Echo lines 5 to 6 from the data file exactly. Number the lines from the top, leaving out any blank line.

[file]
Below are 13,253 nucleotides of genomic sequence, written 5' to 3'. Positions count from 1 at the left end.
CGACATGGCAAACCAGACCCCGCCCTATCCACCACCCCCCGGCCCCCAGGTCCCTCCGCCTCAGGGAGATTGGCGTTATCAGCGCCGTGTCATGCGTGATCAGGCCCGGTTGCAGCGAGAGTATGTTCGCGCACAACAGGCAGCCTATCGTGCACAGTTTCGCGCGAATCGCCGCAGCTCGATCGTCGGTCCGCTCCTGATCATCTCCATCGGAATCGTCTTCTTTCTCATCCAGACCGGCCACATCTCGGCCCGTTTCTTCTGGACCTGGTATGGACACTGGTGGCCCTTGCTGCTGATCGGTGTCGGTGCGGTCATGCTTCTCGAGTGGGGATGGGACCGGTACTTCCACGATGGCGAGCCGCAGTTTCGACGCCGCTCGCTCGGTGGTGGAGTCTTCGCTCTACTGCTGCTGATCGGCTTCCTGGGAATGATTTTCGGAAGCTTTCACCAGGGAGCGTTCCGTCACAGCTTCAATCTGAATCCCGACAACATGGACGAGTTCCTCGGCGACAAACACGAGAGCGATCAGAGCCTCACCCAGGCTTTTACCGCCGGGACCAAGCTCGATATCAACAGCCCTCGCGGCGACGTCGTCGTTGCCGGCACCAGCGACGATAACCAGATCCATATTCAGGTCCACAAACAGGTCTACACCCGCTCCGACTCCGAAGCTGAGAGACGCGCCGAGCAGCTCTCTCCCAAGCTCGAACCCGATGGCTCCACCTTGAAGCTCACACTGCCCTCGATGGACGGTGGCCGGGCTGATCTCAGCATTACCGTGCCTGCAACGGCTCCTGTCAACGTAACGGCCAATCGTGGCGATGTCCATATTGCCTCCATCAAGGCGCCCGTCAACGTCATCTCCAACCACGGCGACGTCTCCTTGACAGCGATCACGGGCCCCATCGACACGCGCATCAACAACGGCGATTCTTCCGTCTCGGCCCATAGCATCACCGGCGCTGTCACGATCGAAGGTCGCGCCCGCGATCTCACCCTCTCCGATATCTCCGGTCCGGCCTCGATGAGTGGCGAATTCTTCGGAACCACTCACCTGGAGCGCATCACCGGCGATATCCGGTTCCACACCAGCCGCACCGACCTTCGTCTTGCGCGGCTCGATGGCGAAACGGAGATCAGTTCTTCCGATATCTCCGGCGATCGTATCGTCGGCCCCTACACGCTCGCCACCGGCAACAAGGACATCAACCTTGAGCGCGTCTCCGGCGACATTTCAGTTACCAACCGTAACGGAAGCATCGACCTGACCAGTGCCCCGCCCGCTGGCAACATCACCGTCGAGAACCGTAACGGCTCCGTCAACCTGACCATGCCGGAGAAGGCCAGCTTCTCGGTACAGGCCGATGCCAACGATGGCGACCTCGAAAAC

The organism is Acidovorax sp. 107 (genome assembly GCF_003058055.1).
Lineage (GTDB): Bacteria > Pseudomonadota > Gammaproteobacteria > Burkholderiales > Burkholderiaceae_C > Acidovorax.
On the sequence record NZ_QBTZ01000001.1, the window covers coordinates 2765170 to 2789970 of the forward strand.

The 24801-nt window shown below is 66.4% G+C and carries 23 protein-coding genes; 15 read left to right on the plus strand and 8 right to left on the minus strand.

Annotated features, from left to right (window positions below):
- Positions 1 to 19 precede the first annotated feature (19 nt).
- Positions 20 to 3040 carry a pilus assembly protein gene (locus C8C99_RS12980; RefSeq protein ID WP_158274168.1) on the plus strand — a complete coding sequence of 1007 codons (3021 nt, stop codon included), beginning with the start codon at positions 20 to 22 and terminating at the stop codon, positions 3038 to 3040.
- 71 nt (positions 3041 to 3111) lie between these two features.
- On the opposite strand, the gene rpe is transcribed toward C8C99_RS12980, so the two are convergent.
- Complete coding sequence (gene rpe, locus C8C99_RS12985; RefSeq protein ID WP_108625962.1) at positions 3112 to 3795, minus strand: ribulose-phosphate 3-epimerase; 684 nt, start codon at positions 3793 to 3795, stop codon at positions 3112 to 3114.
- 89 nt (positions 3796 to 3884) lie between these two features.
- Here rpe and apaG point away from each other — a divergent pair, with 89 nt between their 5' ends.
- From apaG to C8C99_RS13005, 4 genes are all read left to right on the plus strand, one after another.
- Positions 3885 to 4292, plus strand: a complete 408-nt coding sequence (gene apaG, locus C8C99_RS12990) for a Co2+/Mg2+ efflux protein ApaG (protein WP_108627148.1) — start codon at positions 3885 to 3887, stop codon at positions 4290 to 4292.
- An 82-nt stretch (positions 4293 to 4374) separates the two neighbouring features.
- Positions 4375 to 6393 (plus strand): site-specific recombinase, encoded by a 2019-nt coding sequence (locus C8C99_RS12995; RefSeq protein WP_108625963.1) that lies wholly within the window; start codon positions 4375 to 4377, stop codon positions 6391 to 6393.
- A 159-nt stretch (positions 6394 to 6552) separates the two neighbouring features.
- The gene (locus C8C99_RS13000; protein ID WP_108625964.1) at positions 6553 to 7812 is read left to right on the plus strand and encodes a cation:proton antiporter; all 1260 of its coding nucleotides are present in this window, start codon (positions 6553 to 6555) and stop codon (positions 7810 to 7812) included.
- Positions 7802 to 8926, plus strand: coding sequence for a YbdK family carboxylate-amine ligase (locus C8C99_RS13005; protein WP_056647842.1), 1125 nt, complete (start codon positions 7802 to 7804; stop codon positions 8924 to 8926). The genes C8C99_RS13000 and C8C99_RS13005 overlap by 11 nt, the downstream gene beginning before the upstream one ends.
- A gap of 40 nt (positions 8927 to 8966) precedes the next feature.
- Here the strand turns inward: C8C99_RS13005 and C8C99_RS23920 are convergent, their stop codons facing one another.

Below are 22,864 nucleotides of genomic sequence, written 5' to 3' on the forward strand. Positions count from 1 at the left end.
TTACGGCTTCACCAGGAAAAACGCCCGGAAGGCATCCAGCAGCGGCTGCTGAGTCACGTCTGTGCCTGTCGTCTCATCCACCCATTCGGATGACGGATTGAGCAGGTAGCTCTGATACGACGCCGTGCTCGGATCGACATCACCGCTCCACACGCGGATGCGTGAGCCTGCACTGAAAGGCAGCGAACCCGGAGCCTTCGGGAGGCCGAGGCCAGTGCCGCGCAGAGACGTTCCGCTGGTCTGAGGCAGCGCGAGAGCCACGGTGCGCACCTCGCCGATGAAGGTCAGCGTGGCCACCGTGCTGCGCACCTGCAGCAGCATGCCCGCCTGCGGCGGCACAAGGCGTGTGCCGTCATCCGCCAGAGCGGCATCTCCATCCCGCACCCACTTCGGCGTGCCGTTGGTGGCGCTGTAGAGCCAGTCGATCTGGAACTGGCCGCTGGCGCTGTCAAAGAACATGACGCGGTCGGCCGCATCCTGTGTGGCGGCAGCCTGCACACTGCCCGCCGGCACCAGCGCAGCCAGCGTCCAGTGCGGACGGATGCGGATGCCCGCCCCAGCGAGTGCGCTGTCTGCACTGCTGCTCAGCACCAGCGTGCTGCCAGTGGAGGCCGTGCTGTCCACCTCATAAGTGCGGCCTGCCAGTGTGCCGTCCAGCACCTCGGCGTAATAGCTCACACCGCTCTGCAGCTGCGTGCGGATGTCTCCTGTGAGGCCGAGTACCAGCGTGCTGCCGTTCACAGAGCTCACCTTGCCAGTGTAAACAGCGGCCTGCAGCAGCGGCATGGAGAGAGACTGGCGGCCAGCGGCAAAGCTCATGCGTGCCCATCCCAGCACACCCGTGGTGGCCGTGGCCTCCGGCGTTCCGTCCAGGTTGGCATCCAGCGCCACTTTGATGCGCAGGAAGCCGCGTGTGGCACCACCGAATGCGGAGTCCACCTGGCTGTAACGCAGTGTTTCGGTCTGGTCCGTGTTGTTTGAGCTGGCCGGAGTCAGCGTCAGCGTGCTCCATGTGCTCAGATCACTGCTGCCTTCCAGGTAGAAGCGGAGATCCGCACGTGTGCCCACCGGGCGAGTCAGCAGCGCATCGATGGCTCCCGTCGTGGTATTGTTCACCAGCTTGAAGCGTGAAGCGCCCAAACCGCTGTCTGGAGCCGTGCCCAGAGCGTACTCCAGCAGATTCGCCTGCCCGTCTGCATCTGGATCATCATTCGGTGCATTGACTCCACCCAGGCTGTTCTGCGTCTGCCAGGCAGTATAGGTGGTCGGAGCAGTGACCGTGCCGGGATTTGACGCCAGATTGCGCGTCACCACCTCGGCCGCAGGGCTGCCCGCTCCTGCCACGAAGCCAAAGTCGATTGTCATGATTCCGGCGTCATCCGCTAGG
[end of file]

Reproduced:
On the sequence record NZ_QBTZ01000001.1, the window covers coordinates 2765170 to 2789970 of the forward strand.

The 24801-nt window shown below is 66.4% G+C and carries 23 protein-coding genes; 15 read left to right on the plus strand and 8 right to left on the minus strand.